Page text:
Consecutive Standard Grand Prix taking place over the past two weekends have drawn considerable attention to the format and with the TCGplayer MaxPoint Open 5k in Chicago, IL this coming weekend along with a Standard Grand Prix in Miami, the metagame is coming to a boiling point. The results of these Grand Prix and other events, large and small, including Magic Online, reveal that Fate Reforged has been a driver of Standard metagame innovation. Players are experimenting with Fate Reforged, and early adopters of the best technology have earned an edge. Assuming that players are now fully incorporating Fate Reforged into their Standard decks, then the metagame is now feeling the full impact of the set.

As it stands, it's clear that the most popular archetypes are RW Midrange and Abzan Control. These two decks are clearly in the top tier, and from there things get murky. For one, there are common variations on these core archetypes.


The RW Midrange deck debuted by Ben Stark in Memphis, with four maindeck Soulfire Grand Master and four Outpost Siege, has gained mainstream popularity, but so too have wedge versions that dip into a third color for the best it has to offer. These decks gain a large dose of power, giving up some consistency, mana quality, and typically Chained to the Rocks.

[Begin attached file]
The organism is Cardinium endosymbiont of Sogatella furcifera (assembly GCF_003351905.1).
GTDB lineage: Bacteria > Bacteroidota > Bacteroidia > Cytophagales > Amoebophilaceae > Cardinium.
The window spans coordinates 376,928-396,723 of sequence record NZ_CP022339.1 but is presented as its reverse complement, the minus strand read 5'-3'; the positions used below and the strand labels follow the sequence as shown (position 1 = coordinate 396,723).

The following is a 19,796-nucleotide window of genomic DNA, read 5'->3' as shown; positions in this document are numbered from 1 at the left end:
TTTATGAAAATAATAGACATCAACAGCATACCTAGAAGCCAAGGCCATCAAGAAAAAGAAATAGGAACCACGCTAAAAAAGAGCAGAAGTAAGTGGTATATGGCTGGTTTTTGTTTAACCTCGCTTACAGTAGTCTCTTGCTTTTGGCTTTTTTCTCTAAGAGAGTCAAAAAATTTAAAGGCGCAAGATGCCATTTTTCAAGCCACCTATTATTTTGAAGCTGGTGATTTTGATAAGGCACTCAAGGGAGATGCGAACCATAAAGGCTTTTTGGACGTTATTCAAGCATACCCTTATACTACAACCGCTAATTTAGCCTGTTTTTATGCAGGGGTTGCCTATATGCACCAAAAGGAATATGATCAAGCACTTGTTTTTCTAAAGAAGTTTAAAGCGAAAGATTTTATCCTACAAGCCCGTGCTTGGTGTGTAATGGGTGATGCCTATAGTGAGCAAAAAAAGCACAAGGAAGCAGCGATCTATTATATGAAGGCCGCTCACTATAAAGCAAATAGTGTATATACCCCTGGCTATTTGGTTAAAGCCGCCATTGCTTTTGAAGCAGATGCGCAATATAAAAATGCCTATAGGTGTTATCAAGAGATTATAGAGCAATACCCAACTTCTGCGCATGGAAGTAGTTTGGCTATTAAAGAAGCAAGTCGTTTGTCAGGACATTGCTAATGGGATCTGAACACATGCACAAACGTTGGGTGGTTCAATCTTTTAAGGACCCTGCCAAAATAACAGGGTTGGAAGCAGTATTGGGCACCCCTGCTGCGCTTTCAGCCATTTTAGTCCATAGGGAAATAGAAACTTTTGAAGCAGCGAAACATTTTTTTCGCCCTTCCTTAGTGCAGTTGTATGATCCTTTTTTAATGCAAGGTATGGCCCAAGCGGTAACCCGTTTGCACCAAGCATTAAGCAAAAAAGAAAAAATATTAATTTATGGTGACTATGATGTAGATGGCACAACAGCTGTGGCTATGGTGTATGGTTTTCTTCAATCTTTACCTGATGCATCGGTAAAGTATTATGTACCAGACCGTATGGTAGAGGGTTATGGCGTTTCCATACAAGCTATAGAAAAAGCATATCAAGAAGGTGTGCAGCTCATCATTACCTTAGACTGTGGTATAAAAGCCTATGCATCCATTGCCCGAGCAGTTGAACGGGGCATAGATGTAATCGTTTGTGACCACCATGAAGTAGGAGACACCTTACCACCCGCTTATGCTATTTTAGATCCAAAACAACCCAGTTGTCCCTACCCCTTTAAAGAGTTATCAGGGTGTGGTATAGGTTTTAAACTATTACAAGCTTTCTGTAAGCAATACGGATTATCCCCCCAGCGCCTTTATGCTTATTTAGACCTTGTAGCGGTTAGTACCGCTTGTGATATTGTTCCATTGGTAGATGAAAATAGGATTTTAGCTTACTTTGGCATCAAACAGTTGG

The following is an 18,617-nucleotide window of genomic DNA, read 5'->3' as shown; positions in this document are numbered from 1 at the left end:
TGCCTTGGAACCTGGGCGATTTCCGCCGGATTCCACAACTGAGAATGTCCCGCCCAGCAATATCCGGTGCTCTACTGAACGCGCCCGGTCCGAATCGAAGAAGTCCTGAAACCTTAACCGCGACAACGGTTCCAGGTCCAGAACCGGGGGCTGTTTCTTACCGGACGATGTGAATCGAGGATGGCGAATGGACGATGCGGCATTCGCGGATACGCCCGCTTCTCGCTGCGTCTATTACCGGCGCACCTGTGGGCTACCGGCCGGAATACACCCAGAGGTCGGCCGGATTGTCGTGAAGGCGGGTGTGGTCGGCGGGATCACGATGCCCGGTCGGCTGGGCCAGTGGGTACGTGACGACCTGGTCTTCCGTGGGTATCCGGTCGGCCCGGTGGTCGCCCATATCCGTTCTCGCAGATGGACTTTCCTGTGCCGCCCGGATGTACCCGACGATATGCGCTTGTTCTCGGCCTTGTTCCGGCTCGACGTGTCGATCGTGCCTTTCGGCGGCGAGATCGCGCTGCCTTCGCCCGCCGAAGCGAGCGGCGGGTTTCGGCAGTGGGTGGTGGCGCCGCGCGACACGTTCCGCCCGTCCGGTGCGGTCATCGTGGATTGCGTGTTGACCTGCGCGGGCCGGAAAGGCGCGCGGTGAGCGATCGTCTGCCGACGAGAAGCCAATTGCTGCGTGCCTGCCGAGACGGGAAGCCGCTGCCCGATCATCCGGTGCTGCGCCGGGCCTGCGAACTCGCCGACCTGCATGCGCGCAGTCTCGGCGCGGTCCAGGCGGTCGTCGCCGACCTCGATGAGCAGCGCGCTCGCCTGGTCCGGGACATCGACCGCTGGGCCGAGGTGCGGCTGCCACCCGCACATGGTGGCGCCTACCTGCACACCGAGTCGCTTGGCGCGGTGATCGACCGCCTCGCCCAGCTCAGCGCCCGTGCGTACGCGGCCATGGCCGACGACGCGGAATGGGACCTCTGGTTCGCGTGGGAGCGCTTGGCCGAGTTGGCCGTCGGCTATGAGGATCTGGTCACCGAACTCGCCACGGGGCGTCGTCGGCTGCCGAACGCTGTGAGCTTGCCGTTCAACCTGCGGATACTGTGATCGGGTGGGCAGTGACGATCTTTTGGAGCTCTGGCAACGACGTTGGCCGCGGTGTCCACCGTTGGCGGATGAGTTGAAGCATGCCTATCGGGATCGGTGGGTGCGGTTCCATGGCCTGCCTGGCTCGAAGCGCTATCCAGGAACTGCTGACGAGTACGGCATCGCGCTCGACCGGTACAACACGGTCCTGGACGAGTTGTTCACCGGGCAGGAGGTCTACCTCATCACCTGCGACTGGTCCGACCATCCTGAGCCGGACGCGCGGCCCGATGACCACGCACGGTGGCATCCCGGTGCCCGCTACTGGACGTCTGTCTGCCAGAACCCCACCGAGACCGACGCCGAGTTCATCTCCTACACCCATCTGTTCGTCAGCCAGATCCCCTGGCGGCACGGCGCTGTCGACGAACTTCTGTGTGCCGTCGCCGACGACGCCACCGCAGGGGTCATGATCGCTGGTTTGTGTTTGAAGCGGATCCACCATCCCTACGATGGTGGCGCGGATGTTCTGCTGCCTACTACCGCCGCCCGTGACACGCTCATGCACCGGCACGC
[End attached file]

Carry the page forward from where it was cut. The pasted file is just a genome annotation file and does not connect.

Jeskai, which in its post-Fate Reforged configuration is effectively a RW variant splashing blue, has been gaining traction among some of the top Pros. Martin Juza used it reach the Top 8 in Seville, Owen Turtenwald nearly reached the Top 8 in Memphis with the deck, and I am sure we'll be seeing more of it in Miami. Blue provides the powerful Mantis Rider, which is the three-drop RW wishes it had, and Treasure Cruise, which provides fuel in an attrition-based format. Counterspells like Disdainful Stroke out of the sideboard or even maindeck are particularly potent.

Players are increasingly adopting Dig Through Time rather than Treasure Cruise which, as higher quality card selection, better allows the deck to play a control game, especially after sideboard. This was the variation piloted to the finals of PT: KTK by Shaun McLaren, and it may be the best option going forward. Here's a current decklist, which finished 7-0 before falling in the quarters of the MTGO PTQ last weekend:


Mardu has also re-invented itself with a RW base splashing black for Crackling Doom, Butcher of the Horde, and Thoughtseize. Here's the list John Cuvelier used to win the TCGplayer MaxPoint Open 5k in Orlando last weekend:


Crackling Doom isn't as efficient as Chained to the Rocks, but as a burn spell its more aggressive and better against control. It's also not vulnerable to enchantment removal and cards like Ugin, the Spirit Dragon.